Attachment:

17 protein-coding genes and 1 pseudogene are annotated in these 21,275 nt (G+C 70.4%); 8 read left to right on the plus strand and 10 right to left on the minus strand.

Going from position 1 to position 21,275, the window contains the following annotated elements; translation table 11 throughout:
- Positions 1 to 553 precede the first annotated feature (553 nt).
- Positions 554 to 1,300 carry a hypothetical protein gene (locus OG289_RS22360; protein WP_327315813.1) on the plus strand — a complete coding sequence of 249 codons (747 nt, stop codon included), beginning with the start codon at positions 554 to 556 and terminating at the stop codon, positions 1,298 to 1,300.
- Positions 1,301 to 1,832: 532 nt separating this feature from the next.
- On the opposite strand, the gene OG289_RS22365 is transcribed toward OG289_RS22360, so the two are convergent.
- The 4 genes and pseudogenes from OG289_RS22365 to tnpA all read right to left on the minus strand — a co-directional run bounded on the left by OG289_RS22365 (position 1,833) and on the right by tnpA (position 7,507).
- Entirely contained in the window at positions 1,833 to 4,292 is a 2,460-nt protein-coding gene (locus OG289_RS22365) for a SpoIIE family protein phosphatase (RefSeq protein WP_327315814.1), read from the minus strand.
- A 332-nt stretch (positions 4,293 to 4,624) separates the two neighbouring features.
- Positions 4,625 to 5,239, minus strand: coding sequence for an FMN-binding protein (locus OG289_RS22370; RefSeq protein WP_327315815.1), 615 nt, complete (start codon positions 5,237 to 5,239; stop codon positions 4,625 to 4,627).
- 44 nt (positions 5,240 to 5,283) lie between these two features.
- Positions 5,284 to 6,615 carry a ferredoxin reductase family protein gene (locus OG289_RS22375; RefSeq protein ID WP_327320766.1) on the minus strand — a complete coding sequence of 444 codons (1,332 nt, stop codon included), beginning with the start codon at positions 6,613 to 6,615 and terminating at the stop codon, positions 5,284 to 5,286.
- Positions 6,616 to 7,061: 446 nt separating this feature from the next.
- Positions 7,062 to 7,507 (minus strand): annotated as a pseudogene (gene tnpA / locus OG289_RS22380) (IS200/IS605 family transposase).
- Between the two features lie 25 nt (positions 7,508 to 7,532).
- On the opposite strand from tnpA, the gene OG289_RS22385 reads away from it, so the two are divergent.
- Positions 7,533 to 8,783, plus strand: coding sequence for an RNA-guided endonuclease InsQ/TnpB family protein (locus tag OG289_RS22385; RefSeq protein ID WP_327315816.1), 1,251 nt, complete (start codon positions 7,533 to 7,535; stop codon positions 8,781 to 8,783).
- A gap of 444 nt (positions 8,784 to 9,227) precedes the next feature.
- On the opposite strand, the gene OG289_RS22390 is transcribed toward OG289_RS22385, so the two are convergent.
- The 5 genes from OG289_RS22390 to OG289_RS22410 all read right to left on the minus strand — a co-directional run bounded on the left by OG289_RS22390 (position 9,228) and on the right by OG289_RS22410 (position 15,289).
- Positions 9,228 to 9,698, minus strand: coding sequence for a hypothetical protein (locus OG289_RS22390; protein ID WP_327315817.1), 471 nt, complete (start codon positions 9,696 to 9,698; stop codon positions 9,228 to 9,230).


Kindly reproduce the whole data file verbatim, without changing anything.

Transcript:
17 protein-coding genes and 1 pseudogene are annotated in these 21,275 nt (G+C 70.4%); 8 read left to right on the plus strand and 10 right to left on the minus strand.

Going from position 1 to position 21,275, the window contains the following annotated elements; translation table 11 throughout:
- Positions 1 to 553 precede the first annotated feature (553 nt).
- Positions 554 to 1,300 carry a hypothetical protein gene (locus OG289_RS22360; protein WP_327315813.1) on the plus strand — a complete coding sequence of 249 codons (747 nt, stop codon included), beginning with the start codon at positions 554 to 556 and terminating at the stop codon, positions 1,298 to 1,300.
- Positions 1,301 to 1,832: 532 nt separating this feature from the next.
- On the opposite strand, the gene OG289_RS22365 is transcribed toward OG289_RS22360, so the two are convergent.
- The 4 genes and pseudogenes from OG289_RS22365 to tnpA all read right to left on the minus strand — a co-directional run bounded on the left by OG289_RS22365 (position 1,833) and on the right by tnpA (position 7,507).
- Entirely contained in the window at positions 1,833 to 4,292 is a 2,460-nt protein-coding gene (locus OG289_RS22365) for a SpoIIE family protein phosphatase (RefSeq protein WP_327315814.1), read from the minus strand.
- A 332-nt stretch (positions 4,293 to 4,624) separates the two neighbouring features.
- Positions 4,625 to 5,239, minus strand: coding sequence for an FMN-binding protein (locus OG289_RS22370; RefSeq protein WP_327315815.1), 615 nt, complete (start codon positions 5,237 to 5,239; stop codon positions 4,625 to 4,627).
- 44 nt (positions 5,240 to 5,283) lie between these two features.
- Positions 5,284 to 6,615 carry a ferredoxin reductase family protein gene (locus OG289_RS22375; RefSeq protein ID WP_327320766.1) on the minus strand — a complete coding sequence of 444 codons (1,332 nt, stop codon included), beginning with the start codon at positions 6,613 to 6,615 and terminating at the stop codon, positions 5,284 to 5,286.
- Positions 6,616 to 7,061: 446 nt separating this feature from the next.
- Positions 7,062 to 7,507 (minus strand): annotated as a pseudogene (gene tnpA / locus OG289_RS22380) (IS200/IS605 family transposase).
- Between the two features lie 25 nt (positions 7,508 to 7,532).
- On the opposite strand from tnpA, the gene OG289_RS22385 reads away from it, so the two are divergent.
- Positions 7,533 to 8,783, plus strand: coding sequence for an RNA-guided endonuclease InsQ/TnpB family protein (locus tag OG289_RS22385; RefSeq protein ID WP_327315816.1), 1,251 nt, complete (start codon positions 7,533 to 7,535; stop codon positions 8,781 to 8,783).
- A gap of 444 nt (positions 8,784 to 9,227) precedes the next feature.
- On the opposite strand, the gene OG289_RS22390 is transcribed toward OG289_RS22385, so the two are convergent.
- The 5 genes from OG289_RS22390 to OG289_RS22410 all read right to left on the minus strand — a co-directional run bounded on the left by OG289_RS22390 (position 9,228) and on the right by OG289_RS22410 (position 15,289).
- Positions 9,228 to 9,698, minus strand: coding sequence for a hypothetical protein (locus OG289_RS22390; protein ID WP_327315817.1), 471 nt, complete (start codon positions 9,696 to 9,698; stop codon positions 9,228 to 9,230).